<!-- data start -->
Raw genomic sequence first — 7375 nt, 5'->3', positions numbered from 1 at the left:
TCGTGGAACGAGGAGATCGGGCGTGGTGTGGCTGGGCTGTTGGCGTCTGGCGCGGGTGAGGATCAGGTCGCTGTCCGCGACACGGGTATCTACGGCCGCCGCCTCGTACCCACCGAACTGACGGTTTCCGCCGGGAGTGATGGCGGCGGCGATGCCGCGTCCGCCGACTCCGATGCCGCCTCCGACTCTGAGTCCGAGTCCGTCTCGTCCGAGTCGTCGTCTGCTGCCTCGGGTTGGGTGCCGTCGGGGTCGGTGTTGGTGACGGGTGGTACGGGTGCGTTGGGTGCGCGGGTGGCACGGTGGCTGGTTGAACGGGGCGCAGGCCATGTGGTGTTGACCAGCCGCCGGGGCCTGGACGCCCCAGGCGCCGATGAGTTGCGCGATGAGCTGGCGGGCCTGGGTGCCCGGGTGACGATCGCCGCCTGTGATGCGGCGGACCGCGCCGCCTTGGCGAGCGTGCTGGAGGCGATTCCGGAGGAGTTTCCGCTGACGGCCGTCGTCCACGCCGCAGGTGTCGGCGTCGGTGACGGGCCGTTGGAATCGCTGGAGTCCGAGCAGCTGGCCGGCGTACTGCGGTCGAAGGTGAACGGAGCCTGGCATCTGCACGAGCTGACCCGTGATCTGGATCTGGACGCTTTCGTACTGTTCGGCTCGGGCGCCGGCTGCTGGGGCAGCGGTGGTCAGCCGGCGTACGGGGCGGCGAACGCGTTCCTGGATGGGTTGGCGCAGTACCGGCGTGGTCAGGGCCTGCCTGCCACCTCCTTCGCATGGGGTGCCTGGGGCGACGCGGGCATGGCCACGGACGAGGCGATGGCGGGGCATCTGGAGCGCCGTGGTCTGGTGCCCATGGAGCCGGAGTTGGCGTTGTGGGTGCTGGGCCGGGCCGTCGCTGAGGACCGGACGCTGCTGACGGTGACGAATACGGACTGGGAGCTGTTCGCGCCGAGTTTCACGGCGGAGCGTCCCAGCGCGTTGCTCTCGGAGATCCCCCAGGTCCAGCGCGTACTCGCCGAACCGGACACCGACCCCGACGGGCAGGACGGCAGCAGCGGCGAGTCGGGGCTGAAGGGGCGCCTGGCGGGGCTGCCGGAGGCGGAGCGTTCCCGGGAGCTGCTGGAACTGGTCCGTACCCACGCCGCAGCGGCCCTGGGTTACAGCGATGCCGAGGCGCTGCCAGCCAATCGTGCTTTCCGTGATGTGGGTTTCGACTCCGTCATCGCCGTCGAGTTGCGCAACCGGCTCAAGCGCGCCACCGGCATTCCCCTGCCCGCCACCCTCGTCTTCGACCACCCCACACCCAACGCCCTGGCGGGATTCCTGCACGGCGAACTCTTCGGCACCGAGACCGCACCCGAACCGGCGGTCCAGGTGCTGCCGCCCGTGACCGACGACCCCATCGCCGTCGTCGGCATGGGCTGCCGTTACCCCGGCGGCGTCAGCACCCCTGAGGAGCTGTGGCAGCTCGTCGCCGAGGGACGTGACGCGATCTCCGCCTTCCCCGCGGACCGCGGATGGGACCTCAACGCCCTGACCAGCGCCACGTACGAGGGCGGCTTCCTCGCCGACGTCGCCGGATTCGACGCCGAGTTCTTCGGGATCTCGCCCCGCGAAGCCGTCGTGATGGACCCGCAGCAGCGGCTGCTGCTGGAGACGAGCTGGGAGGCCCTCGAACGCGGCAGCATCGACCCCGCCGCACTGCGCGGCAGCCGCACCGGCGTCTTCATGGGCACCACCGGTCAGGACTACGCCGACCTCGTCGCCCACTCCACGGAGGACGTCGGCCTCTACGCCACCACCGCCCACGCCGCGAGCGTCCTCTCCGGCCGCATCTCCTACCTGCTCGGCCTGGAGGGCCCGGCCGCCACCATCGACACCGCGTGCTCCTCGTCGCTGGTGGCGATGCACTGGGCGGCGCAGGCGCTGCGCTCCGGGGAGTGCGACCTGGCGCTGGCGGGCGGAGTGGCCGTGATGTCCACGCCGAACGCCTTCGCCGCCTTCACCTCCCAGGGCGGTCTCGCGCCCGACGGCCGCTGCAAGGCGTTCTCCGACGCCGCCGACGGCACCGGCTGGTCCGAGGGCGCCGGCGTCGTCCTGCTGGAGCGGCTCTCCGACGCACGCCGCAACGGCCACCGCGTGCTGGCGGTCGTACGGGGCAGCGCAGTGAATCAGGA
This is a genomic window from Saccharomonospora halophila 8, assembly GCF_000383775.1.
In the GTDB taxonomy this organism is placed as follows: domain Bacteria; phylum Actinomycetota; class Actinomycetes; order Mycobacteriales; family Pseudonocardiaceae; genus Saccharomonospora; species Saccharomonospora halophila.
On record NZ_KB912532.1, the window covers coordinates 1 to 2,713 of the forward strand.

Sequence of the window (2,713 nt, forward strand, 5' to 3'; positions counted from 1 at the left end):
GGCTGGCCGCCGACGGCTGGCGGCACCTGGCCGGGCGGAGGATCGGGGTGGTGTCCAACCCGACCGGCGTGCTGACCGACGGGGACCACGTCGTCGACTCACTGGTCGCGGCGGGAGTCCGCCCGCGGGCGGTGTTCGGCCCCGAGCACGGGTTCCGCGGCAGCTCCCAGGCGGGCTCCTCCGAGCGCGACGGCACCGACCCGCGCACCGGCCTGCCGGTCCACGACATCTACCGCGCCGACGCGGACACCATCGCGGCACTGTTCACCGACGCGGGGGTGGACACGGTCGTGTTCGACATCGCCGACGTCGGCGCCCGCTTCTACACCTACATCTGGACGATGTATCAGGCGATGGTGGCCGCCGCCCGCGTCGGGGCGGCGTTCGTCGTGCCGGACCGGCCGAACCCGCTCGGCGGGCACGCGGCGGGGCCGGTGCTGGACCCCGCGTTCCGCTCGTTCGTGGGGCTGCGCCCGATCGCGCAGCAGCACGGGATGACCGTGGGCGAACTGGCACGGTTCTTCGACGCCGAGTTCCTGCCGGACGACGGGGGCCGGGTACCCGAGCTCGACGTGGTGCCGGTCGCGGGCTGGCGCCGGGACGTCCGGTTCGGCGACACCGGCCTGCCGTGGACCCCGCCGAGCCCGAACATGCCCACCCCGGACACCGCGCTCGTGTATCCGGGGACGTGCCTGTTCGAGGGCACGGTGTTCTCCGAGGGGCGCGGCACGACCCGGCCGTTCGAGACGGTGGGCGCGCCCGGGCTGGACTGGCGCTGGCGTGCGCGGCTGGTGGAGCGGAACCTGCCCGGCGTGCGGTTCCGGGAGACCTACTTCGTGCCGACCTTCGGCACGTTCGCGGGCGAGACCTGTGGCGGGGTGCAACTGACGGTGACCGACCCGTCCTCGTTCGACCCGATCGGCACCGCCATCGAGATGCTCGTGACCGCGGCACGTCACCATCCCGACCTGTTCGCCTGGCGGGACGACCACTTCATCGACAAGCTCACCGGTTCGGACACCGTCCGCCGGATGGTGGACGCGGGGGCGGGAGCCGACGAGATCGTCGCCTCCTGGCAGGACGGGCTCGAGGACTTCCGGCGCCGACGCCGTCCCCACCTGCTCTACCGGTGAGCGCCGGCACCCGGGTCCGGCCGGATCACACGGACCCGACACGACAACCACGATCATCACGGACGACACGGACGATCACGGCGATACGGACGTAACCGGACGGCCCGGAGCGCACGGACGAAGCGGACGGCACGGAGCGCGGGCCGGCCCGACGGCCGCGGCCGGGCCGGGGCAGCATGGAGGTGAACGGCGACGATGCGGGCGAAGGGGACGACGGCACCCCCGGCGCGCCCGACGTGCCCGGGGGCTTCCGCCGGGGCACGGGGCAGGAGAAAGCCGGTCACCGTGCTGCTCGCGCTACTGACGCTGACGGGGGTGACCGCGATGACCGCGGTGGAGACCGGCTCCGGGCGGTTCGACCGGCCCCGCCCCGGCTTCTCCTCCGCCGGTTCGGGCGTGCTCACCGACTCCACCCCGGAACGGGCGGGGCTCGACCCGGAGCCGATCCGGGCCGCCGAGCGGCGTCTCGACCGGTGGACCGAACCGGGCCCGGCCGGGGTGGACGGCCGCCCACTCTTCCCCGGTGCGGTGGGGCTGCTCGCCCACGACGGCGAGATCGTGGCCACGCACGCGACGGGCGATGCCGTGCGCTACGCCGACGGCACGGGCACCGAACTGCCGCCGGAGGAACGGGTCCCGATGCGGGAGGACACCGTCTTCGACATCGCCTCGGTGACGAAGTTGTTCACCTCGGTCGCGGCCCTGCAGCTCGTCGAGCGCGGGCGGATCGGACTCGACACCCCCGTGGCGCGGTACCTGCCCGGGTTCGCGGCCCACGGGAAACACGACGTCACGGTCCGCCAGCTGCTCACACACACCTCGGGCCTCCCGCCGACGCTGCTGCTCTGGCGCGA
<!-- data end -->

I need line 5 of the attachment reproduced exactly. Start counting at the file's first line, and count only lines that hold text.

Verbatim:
On record NZ_KB912532.1, the window covers coordinates 1 to 2,713 of the forward strand.